Why does that matter?  Here’s a paragraph from Kinloch’s email: “I submit that if  “fingerstyle” guitar is to gain any ground and recognition it needs to have a nontechnical name.  Everybody knows what is meant by jazz, country, blues, classical, bluegrass and folk guitar, but “fingerstyle”  just doesn’t instantly mean the same thing to everyone.  “Classical” guitar,  blossoming  in recent decades into new forms  continues to be identified successfully as “classical guitar.”  “Jazz” music, with us for nearly a century has nearly 50 sub categories (according to Wikipedia) but it is still easily called jazz.   Our style of music is growing and blossoming too and I think  needs a name. We need a name so that we can know how to book our gigs.  There needs to be some better name so that music stores (what’s left of them) can know how to title the bin that our CDs go in, and so that radio and other media can know how to package this blossoming music style.” Kinloch is absolutely 100% correct. It’s devastatingly difficult to market yourself when you don’t have a one word answer to offer bookers, venues, press, or radio.

Over the past 5 or 6 years many of us have adopted the phrase “American Fingerstyle Guitarists”, and it’s what I call myself, but it still doesn’t say ANYTHING about the type of music being played.  Just HOW it’s being played.  Personally the favorite phrase I’ve ever heard for my music is when an entertainment writer in Central Wisconsin called it Backporch Classical.  And I may just start using it unless one of you comes up with something better. And please hurry. I’m getting old, fat and gray, and would love to have something with which to better market my music. Pretty please?

So, what’s in a name?  EVERYTHING!

Cheers, kb

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9 thoughts on “A Rose by Any Other Name: What’s in a name?

  1. Well, Ken, Backporch connotes barefoot toothless to me, but I’m from Arkansas. Your music is so much more than that. I’m going to think about the feeling I get listening to your beautiful music. The name is in that feeling. It surrounds me with peace and an easy feeling when I listen to it. I’ll go about my day and listen to your music, and see if something comes to me….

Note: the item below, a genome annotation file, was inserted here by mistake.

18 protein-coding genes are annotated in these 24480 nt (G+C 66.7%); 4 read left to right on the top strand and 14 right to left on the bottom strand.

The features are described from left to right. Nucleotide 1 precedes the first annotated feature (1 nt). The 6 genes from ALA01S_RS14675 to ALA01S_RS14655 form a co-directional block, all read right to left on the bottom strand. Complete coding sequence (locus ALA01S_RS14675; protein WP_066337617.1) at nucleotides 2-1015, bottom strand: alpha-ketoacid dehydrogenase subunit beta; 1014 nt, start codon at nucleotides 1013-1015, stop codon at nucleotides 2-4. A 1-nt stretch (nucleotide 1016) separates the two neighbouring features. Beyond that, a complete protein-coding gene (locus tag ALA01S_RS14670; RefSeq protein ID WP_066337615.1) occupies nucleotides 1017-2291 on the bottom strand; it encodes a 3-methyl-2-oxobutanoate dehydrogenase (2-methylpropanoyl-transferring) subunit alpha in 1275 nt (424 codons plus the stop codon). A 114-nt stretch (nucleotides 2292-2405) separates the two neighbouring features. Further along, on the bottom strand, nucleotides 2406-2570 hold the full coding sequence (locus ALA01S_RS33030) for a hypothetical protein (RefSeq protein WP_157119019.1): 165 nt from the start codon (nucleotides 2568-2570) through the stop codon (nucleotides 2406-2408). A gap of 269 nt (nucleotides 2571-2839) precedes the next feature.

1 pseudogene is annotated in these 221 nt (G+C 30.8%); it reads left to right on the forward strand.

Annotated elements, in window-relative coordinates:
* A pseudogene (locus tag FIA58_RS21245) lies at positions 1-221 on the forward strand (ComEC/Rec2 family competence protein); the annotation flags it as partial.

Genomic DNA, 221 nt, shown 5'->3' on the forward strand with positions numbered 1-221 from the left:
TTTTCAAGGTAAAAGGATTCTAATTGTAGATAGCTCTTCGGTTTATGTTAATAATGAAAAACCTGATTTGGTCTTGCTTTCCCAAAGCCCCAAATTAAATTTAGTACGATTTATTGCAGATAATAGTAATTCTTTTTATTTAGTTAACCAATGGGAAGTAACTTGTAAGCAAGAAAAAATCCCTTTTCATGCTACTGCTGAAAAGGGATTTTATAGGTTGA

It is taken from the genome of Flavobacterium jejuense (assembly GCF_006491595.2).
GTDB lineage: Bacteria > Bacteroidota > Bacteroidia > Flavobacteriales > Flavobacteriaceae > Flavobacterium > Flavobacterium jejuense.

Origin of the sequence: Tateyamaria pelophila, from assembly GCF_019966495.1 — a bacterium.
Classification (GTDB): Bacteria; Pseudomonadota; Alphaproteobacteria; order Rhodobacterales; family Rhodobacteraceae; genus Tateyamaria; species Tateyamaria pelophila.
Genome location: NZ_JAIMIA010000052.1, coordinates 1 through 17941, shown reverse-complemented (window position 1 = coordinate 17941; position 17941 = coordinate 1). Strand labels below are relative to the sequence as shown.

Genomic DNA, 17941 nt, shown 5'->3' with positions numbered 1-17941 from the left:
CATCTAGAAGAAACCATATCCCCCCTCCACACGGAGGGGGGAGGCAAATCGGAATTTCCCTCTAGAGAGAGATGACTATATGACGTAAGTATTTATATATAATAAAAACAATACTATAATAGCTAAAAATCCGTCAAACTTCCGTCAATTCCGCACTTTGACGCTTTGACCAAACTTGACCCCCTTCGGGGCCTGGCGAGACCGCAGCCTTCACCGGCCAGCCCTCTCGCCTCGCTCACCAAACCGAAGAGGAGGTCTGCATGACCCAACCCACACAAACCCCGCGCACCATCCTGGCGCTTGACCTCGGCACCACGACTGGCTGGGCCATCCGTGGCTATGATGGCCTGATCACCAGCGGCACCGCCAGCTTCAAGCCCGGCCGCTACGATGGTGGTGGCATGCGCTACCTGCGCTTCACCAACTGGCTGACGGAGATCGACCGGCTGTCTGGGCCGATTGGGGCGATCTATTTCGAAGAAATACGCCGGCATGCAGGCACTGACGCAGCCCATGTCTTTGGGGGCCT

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  2. Well, I like the barefoot part, that’s definitely who I am, but not yet toothless. I’m waiting with baited breath for what you’ll come up with-and thanks for ‘getting it’.

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  3. I think you once referred to your music as Americana, or some such. There are tastes of so many aspects of traditional music there, as well as jazz and American classical stuff.

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    • Bob I wish I could. I still think of my music as Americana but that term is now associated with ‘hat’ music, or independent country. Think Lucinda Williams, Steve Earle, et al. If I billed myself as Americana people would expect that, not what I do. But we’re edging closer.

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  4. Liz, I love the way you ‘feel’ my music, but now you understand how difficult it is to provide a one word answer for what genre I play. Just doesn’t work does it?

    Hugs friend, miss you.

    kb

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    • Hi Liz, I hope to be back to Arkansas as soon as either my back cooperates or I get the collapsable harp guitar Alan Carruth is building me. I’ve made so many friends there over the years being away for much longer is unimaginable.

      Cheers, kb

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  5. Pingback: What’s in a Name: Part 2 | Ken Bonfield's Artistry of the Guitar Blog